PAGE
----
Why is Walking An olympic Sport

Walking races seem absurd at first glance. There are grown adults in there, and they’re walking as quickly as they can without having the pace of someone who’s trying to catch a bus. Their shiny, ungainly hips make them look like they’re wearing baked beans on the inside.

Why is Walking An olympic Sport

Too often, race walking is included in the group of dubious Olympic events that also includes trampolining and dressage. Race walking, according to Kevin Paul Dupont of the Boston Globe, is “like holding a battle to see who can speak the loudest” according to longtime NBC analyst Bob Costas in the year 2000.

Why is Walking An olympic Sport

The practise of pedestrianism, in which Victorians would bet on gentlemen travelling across Britain, is credited with creating the sport.

Competitions between walkers soon gained popularity in the United States, where they drew large crowds. in which contestants would walk for six days straight in front of packed houses at venues like Madison Square Garden. Sundays were off-limits for play, so they were limited to strolling Monday through Saturday.

Race walking, which had become increasingly popular by the end of the nineteenth century, was included in the Olympic programme for the first time at the 1908 Games in London. No six-day extravaganzas were presented to the crowds; instead, shorter and more civilised distances of 3,500 metres and 10 miles were offered.

These Days, People Can Compete in Distances of Either 20 or 50 Kilometres.

In 1956, the former was introduced, and in 1932, the latter. In 1992, the first women’s competition was held in Barcelona.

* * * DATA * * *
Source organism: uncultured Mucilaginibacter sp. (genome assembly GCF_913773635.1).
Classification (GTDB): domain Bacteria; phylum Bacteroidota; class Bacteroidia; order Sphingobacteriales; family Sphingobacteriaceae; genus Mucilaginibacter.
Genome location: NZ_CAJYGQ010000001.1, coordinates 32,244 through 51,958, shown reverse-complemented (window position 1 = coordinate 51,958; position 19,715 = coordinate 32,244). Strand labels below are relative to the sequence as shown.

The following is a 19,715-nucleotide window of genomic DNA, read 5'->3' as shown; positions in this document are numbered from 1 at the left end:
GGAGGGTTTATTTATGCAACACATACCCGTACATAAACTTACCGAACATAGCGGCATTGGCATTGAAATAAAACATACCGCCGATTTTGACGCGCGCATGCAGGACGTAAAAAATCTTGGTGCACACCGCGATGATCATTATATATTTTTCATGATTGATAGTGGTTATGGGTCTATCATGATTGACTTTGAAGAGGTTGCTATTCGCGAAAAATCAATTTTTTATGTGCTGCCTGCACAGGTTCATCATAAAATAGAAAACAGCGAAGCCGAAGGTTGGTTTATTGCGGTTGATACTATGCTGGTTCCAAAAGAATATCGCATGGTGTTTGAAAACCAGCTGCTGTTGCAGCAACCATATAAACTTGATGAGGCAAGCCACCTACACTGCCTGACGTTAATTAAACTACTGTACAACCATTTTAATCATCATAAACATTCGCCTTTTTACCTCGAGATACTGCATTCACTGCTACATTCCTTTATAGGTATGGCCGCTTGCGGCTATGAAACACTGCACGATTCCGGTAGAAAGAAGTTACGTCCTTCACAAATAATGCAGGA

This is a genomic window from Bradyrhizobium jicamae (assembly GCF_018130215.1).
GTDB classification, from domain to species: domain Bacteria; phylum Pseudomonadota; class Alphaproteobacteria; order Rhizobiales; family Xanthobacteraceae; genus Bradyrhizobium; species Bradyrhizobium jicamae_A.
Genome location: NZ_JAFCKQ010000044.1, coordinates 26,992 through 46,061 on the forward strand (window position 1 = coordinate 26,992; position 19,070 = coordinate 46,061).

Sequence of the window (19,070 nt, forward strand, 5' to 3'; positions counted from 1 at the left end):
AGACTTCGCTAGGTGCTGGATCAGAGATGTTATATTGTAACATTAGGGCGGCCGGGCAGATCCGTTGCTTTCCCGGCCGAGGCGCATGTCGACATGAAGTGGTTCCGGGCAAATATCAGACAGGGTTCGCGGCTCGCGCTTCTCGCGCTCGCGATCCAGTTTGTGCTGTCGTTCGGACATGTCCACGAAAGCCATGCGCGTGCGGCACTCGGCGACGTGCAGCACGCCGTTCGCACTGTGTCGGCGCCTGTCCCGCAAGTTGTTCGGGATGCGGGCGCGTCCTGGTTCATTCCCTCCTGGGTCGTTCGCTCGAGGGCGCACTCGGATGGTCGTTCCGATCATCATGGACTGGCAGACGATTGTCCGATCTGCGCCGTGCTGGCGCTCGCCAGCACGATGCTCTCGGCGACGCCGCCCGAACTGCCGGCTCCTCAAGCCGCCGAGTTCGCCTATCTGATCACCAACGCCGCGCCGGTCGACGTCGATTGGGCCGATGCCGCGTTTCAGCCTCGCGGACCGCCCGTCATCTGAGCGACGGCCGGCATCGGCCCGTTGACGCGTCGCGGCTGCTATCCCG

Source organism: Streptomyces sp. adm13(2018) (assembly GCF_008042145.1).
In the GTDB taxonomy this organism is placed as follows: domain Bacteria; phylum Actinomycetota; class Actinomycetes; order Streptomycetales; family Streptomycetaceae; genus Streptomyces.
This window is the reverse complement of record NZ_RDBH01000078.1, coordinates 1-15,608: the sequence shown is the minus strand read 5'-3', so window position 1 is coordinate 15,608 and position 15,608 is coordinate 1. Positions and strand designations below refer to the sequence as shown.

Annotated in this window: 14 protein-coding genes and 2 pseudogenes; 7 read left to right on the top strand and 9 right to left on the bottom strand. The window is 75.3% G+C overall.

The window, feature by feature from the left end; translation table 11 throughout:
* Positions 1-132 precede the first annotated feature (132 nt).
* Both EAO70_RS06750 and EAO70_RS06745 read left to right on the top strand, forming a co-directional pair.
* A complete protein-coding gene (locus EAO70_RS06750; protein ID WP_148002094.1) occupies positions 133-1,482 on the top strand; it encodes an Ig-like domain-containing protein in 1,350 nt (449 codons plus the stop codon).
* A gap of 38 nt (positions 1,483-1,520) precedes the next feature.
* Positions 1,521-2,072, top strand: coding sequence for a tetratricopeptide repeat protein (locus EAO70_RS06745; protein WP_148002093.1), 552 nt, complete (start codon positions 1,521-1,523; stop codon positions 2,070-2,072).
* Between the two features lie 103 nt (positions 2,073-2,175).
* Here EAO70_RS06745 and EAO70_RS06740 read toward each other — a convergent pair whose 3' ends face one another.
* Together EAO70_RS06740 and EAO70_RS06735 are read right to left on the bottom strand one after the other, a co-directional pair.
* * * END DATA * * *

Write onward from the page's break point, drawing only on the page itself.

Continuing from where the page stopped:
Both feet must be on the ground at all times (this distinguishes walking from running), and the supporting leg must straighten upon contact with the ground and remain thus until the body has passed over it.

It’s for this reason that race walkers move their hips like Mick Jagger: rule breakers are automatically disqualified.

And being ruled ineligible happens rather often. Just 100 metres from the finish line of the 20-kilometer event at the 2000 Olympics, Australian race walker Jane Saville was harshly disqualified for using an unlawful method. While being congratulated by his president over the phone, Mexican walker Bernard Segura had his 20-kilometer gold medal removed 11 minutes after crossing the line at the same games.

It’s Clear That Race Walking is a Serious Sport, With Competitors Who are Far More Athletic Than They Look.

Matej Toth’s 3.40:58 was the winning mark for men in the 50-kilometer race at the 2016 Olympic Games in Rio. The average speed was 8.45 mph throughout the entire 31-mile distance. between two and four miles per hour is the typical walking speed.

Walking world record holder Yohann Diniz of France fainted in Rio after pushing himself too hard and had humiliating bathroom problems.

Zhen Wang of China ran a 20-kilometer race in 1 hour, 19 minutes, and 14 seconds to win the men’s division. An African runner named Zersenay Tadese ran a time of 55 minutes and 21 seconds over the same distance in 2010.